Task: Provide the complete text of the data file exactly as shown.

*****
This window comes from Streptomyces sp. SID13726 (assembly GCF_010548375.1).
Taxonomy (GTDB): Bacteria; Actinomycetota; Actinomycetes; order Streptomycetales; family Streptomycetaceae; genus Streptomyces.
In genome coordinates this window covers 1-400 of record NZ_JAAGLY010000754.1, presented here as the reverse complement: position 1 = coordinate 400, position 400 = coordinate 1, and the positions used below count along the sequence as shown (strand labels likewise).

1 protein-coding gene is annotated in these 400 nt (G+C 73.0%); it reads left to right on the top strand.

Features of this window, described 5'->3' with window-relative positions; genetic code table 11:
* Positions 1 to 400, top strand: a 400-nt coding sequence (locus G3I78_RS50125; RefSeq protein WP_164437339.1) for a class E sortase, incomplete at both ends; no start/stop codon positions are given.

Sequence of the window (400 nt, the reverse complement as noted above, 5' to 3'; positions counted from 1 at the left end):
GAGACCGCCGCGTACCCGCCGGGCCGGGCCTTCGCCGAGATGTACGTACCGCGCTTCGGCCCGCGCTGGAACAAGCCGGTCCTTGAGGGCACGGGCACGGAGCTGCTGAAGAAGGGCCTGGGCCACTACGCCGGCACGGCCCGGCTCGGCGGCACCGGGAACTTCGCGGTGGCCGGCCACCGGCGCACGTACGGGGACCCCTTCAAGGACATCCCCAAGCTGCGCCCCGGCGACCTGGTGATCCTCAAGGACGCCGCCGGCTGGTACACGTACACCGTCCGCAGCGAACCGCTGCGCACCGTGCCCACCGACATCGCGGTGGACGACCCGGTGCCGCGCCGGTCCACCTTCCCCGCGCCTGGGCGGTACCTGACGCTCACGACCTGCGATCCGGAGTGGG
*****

This window comes from Streptomyces sp. SID13726 (assembly GCF_010548375.1).
Taxonomy (GTDB): Bacteria; Actinomycetota; Actinomycetes; order Streptomycetales; family Streptomycetaceae; genus Streptomyces.
In genome coordinates this window covers 1-400 of record NZ_JAAGLY010000754.1, presented here as the reverse complement: position 1 = coordinate 400, position 400 = coordinate 1, and the positions used below count along the sequence as shown (strand labels likewise).

1 protein-coding gene is annotated in these 400 nt (G+C 73.0%); it reads left to right on the top strand.

Features of this window, described 5'->3' with window-relative positions; genetic code table 11:
* Positions 1 to 400, top strand: a 400-nt coding sequence (locus G3I78_RS50125; RefSeq protein WP_164437339.1) for a class E sortase, incomplete at both ends; no start/stop codon positions are given.

Sequence of the window (400 nt, the reverse complement as noted above, 5' to 3'; positions counted from 1 at the left end):
GAGACCGCCGCGTACCCGCCGGGCCGGGCCTTCGCCGAGATGTACGTACCGCGCTTCGGCCCGCGCTGGAACAAGCCGGTCCTTGAGGGCACGGGCACGGAGCTGCTGAAGAAGGGCCTGGGCCACTACGCCGGCACGGCCCGGCTCGGCGGCACCGGGAACTTCGCGGTGGCCGGCCACCGGCGCACGTACGGGGACCCCTTCAAGGACATCCCCAAGCTGCGCCCCGGCGACCTGGTGATCCTCAAGGACGCCGCCGGCTGGTACACGTACACCGTCCGCAGCGAACCGCTGCGCACCGTGCCCACCGACATCGCGGTGGACGACCCGGTGCCGCGCCGGTCCACCTTCCCCGCGCCTGGGCGGTACCTGACGCTCACGACCTGCGATCCGGAGTGGG